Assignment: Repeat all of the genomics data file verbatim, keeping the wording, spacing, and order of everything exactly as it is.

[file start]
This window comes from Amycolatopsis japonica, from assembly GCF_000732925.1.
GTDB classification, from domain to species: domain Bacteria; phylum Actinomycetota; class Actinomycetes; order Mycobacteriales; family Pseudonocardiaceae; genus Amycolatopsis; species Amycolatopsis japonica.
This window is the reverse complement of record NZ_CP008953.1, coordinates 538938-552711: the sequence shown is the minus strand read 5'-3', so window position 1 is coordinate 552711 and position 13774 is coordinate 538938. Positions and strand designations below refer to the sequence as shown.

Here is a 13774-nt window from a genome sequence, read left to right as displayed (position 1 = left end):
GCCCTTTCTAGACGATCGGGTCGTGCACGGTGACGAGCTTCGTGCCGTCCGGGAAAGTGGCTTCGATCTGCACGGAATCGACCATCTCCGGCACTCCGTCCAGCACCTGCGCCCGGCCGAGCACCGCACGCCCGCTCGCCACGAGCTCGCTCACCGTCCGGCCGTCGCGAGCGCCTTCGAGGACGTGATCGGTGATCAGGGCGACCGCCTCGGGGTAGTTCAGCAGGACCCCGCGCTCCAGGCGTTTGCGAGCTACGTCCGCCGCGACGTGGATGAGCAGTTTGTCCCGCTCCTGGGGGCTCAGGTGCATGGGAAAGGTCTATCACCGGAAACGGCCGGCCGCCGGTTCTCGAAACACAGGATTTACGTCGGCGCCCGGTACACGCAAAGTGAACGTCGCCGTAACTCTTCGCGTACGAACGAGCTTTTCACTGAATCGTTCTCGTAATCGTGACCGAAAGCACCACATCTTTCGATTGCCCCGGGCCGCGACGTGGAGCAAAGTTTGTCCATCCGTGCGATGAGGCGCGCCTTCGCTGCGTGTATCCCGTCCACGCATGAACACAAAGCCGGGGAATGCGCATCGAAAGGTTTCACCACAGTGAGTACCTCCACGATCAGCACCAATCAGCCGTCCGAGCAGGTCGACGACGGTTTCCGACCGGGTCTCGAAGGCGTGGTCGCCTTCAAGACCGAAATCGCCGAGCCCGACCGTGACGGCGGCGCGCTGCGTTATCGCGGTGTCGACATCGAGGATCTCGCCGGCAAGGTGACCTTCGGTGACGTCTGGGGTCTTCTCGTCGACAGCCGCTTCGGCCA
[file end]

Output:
This window comes from Amycolatopsis japonica, from assembly GCF_000732925.1.
GTDB classification, from domain to species: domain Bacteria; phylum Actinomycetota; class Actinomycetes; order Mycobacteriales; family Pseudonocardiaceae; genus Amycolatopsis; species Amycolatopsis japonica.
This window is the reverse complement of record NZ_CP008953.1, coordinates 538938-552711: the sequence shown is the minus strand read 5'-3', so window position 1 is coordinate 552711 and position 13774 is coordinate 538938. Positions and strand designations below refer to the sequence as shown.

Here is a 13774-nt window from a genome sequence, read left to right as displayed (position 1 = left end):
GCCCTTTCTAGACGATCGGGTCGTGCACGGTGACGAGCTTCGTGCCGTCCGGGAAAGTGGCTTCGATCTGCACGGAATCGACCATCTCCGGCACTCCGTCCAGCACCTGCGCCCGGCCGAGCACCGCACGCCCGCTCGCCACGAGCTCGCTCACCGTCCGGCCGTCGCGAGCGCCTTCGAGGACGTGATCGGTGATCAGGGCGACCGCCTCGGGGTAGTTCAGCAGGACCCCGCGCTCCAGGCGTTTGCGAGCTACGTCCGCCGCGACGTGGATGAGCAGTTTGTCCCGCTCCTGGGGGCTCAGGTGCATGGGAAAGGTCTATCACCGGAAACGGCCGGCCGCCGGTTCTCGAAACACAGGATTTACGTCGGCGCCCGGTACACGCAAAGTGAACGTCGCCGTAACTCTTCGCGTACGAACGAGCTTTTCACTGAATCGTTCTCGTAATCGTGACCGAAAGCACCACATCTTTCGATTGCCCCGGGCCGCGACGTGGAGCAAAGTTTGTCCATCCGTGCGATGAGGCGCGCCTTCGCTGCGTGTATCCCGTCCACGCATGAACACAAAGCCGGGGAATGCGCATCGAAAGGTTTCACCACAGTGAGTACCTCCACGATCAGCACCAATCAGCCGTCCGAGCAGGTCGACGACGGTTTCCGACCGGGTCTCGAAGGCGTGGTCGCCTTCAAGACCGAAATCGCCGAGCCCGACCGTGACGGCGGCGCGCTGCGTTATCGCGGTGTCGACATCGAGGATCTCGCCGGCAAGGTGACCTTCGGTGACGTCTGGGGTCTTCTCGTCGACAGCCGCTTCGGCCA